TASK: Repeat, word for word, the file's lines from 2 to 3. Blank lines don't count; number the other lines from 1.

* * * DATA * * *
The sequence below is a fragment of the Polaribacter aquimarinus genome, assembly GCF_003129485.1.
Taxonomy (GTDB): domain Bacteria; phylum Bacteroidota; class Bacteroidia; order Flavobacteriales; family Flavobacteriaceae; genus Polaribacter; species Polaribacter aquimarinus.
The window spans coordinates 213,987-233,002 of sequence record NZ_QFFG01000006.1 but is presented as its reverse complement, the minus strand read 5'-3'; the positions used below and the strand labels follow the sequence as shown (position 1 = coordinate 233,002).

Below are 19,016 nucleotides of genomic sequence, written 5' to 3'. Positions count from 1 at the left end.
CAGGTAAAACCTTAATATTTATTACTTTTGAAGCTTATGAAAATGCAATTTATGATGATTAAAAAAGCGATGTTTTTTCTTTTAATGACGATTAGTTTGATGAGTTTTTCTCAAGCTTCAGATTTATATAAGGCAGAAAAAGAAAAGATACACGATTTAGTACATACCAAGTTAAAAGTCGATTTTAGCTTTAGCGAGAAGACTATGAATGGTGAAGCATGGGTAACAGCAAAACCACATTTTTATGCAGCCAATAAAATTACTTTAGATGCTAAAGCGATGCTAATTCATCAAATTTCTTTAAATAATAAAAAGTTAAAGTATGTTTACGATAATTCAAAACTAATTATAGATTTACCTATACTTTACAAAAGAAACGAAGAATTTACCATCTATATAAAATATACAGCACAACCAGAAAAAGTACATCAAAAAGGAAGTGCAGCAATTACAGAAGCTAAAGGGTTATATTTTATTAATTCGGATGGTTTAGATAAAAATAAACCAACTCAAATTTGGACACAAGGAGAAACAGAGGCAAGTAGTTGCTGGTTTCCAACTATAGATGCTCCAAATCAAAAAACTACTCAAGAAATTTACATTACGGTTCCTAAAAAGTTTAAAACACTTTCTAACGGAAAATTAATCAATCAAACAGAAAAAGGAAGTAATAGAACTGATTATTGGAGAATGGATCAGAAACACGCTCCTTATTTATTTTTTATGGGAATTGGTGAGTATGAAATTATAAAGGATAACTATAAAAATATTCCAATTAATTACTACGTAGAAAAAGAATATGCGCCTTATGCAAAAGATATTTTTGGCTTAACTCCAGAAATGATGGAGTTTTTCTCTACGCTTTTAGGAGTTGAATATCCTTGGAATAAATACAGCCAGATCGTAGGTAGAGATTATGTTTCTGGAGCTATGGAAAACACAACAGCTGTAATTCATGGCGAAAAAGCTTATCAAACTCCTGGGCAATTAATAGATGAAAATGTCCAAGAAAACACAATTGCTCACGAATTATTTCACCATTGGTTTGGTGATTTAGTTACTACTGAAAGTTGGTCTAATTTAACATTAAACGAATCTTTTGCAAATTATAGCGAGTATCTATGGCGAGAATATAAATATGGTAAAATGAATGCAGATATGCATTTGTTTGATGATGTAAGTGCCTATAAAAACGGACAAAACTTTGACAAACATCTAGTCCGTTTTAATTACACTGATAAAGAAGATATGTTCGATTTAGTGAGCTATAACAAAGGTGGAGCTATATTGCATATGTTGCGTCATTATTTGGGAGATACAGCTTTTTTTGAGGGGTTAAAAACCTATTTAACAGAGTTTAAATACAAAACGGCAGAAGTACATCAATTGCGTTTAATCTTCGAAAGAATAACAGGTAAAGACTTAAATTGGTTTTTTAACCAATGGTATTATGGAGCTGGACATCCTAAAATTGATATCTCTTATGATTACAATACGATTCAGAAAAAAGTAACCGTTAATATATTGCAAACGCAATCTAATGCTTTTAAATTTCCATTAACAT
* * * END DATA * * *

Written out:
Taxonomy (GTDB): domain Bacteria; phylum Bacteroidota; class Bacteroidia; order Flavobacteriales; family Flavobacteriaceae; genus Polaribacter; species Polaribacter aquimarinus.
The window spans coordinates 213,987-233,002 of sequence record NZ_QFFG01000006.1 but is presented as its reverse complement, the minus strand read 5'-3'; the positions used below and the strand labels follow the sequence as shown (position 1 = coordinate 233,002).